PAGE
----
A somewhat esoteric debate has broken out between the Council on Foreign Relations' Geoeconomics team and Paul Krugman over Iceland's performance since the economic crisis. Krugman says it's done better than the Baltic states of Lithuania, Latvia and Estonia, while the CFR team thinks it's done worse.
On the surface, the dispute sounds extremely dull and technical, but the implications are pretty important. Lithuania, Latvia and Estonia all had pegged their currencies to the euro when the crisis hit and Estonia proceeded to adopt the euro in 2011. If Iceland, which has kept its own currency throughout and allowed it to fall in value to fight the recession, outperformed the Baltic countries, then that's powerful ammunition for people like Krugman who argue that adopting the euro has made it harder for countries to recover by preventing them from charting their own monetary policy course. More generally, it's evidence for the view that the European Central Bank and Federal Reserve should tolerate more inflation for the sake of growth. If the approach worked in Iceland, after all, why can't it work elsewhere?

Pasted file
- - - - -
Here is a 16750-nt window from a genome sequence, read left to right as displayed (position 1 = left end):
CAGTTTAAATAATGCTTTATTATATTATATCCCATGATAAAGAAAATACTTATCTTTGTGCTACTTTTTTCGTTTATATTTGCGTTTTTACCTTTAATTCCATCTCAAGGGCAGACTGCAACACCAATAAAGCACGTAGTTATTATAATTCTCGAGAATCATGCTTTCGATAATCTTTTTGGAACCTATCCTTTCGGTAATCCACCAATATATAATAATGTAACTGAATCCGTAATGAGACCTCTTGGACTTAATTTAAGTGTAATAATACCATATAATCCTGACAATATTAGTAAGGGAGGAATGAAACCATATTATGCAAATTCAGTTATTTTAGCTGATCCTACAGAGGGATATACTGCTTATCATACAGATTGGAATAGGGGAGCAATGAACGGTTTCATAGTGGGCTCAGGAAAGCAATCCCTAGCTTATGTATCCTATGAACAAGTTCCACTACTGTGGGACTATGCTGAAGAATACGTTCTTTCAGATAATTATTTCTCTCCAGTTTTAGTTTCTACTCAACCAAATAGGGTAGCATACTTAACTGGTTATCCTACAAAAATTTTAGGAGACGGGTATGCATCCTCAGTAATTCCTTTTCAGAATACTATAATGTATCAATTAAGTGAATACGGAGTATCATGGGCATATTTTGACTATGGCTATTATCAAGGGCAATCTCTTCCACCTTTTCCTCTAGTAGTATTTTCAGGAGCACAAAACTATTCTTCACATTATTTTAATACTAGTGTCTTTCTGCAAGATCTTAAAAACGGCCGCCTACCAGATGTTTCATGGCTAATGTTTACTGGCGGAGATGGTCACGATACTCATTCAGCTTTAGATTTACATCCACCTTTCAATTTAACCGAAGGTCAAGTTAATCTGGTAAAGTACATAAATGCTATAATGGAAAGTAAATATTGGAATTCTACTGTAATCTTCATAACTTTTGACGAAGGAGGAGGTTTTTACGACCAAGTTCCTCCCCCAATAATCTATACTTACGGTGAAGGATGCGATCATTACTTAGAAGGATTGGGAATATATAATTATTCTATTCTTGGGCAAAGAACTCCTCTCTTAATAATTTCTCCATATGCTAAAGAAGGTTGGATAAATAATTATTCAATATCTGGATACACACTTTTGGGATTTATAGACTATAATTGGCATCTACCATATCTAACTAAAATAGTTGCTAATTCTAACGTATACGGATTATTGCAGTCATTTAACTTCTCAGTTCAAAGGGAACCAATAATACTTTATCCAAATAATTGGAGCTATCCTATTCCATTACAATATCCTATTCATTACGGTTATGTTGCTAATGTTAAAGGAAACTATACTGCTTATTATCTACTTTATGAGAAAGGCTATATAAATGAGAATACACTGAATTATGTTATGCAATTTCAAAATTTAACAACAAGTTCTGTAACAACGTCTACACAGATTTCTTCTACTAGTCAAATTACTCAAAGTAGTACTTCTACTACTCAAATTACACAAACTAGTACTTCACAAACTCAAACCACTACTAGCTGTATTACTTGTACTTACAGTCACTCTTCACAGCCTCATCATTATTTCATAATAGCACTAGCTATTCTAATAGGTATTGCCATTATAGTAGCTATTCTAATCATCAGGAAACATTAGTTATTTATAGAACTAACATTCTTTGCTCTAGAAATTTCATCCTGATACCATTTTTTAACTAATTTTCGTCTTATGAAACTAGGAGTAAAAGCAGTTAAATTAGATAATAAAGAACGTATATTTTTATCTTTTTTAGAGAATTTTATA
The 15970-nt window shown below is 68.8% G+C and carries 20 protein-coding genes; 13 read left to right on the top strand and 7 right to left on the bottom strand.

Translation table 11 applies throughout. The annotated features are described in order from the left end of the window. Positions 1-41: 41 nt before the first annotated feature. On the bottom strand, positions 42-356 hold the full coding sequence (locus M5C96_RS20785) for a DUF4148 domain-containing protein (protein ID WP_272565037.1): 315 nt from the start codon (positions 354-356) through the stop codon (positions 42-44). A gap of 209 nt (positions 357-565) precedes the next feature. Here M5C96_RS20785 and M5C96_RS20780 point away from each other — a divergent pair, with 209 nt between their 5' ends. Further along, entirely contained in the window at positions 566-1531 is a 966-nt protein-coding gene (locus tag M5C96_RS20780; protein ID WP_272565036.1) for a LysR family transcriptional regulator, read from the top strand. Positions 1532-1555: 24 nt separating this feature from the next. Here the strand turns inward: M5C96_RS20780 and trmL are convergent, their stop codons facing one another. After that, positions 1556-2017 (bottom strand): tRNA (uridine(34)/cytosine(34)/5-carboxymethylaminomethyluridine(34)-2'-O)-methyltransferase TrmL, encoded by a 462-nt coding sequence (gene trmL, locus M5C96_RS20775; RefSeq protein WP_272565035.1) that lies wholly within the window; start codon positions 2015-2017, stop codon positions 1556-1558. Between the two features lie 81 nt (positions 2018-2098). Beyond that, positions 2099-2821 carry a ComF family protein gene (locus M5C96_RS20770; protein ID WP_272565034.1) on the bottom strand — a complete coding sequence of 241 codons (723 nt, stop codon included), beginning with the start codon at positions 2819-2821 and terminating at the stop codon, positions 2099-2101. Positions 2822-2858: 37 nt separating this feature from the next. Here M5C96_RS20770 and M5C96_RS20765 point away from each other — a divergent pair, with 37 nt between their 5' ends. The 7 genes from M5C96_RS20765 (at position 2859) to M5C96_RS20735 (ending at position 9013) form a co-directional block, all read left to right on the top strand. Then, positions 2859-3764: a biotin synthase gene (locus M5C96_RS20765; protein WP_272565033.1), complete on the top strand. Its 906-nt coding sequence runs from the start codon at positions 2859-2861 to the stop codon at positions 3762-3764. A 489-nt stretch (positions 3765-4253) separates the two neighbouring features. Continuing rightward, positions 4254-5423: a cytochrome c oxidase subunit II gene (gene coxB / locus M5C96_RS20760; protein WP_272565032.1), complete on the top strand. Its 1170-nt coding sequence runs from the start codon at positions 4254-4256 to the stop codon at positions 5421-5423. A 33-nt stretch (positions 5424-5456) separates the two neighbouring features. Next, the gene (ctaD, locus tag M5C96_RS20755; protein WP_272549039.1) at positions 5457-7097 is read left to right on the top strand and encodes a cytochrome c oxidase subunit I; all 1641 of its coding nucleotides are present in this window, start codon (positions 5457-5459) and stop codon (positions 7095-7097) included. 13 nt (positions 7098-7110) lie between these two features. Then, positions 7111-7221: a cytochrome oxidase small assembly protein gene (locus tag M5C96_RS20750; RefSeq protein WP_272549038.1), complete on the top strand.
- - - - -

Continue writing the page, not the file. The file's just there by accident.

Not so fast, CFR says. If you look at how the countries have performed since their economies bottomed out, Estonia and Latvia have grown much faster than Iceland. Nonsense, Krugman replies. Iceland fell much less far from its economic peak to its trough than the Baltic states did, because of better policy.
Let's take a look at Krugman's claim. Icelandic GDP peaked in the third quarter of 2007, and the Baltic countries' peaked in the fourth quarter. So how did they (plus Ireland, which I'll include for further comparison) do since then?
From the data, then, it appears that Krugman is right. Iceland had a less severe downturn than any Baltic state, and a much less severe downturn than Estonia or Latvia, so it only makes sense that it would have a slower recovery - there was less to recover from! So in the great Iceland/Baltic skirmish of 2012, it looks like Iceland comes out on top.